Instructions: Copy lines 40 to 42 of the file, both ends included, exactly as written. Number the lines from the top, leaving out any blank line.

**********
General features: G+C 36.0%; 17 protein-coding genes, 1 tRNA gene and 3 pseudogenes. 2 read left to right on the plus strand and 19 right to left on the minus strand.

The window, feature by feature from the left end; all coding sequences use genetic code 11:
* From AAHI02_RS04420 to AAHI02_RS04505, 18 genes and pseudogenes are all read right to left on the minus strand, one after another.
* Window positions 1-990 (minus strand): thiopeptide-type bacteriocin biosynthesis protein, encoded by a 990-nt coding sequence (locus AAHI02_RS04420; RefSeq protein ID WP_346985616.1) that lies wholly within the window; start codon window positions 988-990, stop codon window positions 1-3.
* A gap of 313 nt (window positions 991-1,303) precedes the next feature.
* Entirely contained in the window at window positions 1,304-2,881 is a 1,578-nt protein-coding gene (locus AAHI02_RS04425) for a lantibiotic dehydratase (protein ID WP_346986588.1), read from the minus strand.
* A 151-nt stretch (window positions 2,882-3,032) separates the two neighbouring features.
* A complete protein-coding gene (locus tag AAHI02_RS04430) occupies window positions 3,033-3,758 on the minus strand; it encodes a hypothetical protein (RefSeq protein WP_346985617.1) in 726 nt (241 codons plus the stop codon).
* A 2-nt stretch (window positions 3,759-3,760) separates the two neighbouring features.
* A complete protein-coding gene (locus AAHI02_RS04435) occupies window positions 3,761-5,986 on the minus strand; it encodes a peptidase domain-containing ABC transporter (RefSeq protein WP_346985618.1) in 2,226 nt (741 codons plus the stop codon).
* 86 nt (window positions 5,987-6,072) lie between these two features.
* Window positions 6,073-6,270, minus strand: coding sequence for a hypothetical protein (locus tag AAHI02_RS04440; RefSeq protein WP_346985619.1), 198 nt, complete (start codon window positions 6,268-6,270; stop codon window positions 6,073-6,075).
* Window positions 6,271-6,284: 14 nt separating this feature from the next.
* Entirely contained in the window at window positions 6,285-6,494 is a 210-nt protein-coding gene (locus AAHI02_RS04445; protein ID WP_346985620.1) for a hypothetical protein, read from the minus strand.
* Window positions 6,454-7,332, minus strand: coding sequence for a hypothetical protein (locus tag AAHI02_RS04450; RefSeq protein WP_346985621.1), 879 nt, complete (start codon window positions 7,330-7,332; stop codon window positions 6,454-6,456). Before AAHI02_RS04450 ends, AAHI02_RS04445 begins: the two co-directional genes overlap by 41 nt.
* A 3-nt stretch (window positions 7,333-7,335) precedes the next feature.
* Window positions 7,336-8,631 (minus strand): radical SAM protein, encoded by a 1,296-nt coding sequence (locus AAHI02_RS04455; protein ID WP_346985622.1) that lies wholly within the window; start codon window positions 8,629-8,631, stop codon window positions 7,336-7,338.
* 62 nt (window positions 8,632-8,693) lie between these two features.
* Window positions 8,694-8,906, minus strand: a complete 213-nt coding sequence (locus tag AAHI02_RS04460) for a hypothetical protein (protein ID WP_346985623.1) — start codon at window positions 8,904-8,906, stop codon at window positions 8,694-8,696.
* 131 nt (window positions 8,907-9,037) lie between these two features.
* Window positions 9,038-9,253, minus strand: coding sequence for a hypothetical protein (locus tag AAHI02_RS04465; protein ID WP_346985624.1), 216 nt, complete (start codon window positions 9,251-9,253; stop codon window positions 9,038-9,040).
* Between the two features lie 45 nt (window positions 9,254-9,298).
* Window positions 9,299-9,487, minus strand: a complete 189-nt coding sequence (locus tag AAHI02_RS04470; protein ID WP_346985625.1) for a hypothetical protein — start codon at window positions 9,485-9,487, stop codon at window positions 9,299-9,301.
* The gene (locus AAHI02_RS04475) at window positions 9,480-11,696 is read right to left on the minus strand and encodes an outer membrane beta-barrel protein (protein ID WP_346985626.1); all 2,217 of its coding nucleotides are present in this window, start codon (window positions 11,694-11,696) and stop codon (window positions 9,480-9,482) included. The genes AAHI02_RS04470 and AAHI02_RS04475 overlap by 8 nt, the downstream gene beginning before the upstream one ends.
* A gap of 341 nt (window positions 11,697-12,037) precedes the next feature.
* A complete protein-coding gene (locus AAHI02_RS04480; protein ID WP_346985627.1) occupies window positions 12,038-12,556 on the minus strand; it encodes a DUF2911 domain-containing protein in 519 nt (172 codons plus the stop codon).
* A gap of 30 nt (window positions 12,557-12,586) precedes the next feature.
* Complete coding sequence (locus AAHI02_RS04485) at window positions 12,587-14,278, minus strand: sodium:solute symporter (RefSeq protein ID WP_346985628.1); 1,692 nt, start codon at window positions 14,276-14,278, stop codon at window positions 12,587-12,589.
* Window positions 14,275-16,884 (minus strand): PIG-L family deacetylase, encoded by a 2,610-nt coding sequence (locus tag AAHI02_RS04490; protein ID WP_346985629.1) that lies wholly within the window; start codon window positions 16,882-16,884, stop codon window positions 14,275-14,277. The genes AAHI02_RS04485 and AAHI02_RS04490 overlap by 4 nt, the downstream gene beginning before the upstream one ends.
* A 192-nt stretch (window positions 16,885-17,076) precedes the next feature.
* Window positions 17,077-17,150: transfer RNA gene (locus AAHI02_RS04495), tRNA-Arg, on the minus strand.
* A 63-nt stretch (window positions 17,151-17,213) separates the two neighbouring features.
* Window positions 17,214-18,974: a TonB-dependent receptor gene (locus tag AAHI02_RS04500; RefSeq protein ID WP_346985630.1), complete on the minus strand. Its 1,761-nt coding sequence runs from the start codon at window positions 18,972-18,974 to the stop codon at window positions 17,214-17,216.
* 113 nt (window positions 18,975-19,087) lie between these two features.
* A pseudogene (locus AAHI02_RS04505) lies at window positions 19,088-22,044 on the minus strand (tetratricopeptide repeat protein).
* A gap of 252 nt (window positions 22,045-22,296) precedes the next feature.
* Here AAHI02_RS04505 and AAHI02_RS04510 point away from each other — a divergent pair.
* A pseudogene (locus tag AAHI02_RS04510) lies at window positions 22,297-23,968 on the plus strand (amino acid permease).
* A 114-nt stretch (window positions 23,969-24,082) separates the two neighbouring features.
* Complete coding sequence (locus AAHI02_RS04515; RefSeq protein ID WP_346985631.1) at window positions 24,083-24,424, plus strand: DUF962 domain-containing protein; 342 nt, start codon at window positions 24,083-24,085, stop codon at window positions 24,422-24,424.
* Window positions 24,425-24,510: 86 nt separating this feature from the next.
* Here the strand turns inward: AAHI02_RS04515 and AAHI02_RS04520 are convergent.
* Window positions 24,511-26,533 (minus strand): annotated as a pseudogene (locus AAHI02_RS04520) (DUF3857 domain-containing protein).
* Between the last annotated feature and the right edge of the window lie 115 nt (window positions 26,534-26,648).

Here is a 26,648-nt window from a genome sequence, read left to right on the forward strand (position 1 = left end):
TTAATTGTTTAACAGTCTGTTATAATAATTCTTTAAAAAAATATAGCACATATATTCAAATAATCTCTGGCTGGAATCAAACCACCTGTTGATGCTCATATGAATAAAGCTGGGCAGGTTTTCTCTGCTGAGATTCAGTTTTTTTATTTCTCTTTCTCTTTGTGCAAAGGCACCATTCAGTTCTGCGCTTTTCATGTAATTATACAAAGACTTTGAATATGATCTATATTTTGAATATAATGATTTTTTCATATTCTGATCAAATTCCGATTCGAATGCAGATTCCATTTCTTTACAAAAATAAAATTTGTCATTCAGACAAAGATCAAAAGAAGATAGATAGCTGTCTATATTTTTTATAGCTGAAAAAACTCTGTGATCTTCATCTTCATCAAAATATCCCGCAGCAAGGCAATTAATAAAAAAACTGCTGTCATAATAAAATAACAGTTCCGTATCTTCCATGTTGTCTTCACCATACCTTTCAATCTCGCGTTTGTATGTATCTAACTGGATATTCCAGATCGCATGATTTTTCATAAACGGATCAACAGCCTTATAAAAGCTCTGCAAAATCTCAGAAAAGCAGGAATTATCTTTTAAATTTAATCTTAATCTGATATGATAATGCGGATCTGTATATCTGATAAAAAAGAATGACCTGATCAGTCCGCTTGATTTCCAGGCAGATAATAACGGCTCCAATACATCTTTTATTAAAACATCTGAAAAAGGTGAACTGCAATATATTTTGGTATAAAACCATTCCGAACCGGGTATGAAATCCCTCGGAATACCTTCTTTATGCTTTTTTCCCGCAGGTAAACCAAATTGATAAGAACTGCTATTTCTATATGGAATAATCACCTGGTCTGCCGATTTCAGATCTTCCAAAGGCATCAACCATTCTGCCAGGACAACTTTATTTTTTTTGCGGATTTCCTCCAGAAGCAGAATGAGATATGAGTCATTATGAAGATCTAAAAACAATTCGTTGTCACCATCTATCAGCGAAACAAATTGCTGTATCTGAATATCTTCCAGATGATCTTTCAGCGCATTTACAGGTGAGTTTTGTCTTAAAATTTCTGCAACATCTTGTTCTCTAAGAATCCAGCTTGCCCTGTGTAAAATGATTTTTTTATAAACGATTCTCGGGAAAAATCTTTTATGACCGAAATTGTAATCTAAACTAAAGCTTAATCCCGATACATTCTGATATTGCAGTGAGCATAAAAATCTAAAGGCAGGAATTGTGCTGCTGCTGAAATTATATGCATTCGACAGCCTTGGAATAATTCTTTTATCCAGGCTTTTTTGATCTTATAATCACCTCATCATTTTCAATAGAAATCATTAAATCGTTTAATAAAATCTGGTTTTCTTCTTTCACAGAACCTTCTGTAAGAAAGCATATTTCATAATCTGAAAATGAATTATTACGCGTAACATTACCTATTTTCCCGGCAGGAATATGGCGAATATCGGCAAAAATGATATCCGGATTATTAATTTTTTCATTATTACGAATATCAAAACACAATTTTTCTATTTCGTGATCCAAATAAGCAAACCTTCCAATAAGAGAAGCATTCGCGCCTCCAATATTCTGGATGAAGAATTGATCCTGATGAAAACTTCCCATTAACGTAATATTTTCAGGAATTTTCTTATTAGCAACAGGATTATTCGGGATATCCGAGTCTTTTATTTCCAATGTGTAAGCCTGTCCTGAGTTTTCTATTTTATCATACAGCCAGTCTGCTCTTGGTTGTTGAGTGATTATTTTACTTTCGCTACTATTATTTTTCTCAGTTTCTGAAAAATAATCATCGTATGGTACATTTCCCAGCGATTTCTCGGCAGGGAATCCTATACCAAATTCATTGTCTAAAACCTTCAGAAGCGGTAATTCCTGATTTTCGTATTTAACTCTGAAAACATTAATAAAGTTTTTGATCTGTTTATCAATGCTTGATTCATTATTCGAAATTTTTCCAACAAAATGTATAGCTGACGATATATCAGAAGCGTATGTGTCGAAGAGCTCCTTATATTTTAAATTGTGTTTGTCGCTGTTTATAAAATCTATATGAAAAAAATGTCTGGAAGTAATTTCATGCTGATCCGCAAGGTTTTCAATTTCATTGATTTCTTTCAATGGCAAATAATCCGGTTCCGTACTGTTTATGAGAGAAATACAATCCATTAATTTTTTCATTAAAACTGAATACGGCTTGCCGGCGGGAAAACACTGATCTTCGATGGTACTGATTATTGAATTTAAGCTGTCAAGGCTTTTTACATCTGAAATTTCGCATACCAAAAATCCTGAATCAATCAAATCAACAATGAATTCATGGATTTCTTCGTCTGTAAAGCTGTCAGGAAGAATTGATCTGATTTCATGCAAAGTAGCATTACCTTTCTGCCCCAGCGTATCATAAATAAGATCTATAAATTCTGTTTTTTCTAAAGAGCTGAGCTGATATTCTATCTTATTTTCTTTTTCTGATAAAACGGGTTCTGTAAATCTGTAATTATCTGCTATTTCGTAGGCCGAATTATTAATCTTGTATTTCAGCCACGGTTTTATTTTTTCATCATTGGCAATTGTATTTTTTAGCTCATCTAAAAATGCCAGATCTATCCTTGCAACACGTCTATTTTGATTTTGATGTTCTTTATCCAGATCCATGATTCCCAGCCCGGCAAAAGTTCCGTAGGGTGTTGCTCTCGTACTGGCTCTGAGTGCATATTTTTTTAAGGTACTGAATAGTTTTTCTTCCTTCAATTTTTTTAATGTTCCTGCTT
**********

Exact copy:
* Complete coding sequence (locus AAHI02_RS04515; RefSeq protein ID WP_346985631.1) at window positions 24,083-24,424, plus strand: DUF962 domain-containing protein; 342 nt, start codon at window positions 24,083-24,085, stop codon at window positions 24,422-24,424.
* Window positions 24,425-24,510: 86 nt separating this feature from the next.
* Here the strand turns inward: AAHI02_RS04515 and AAHI02_RS04520 are convergent.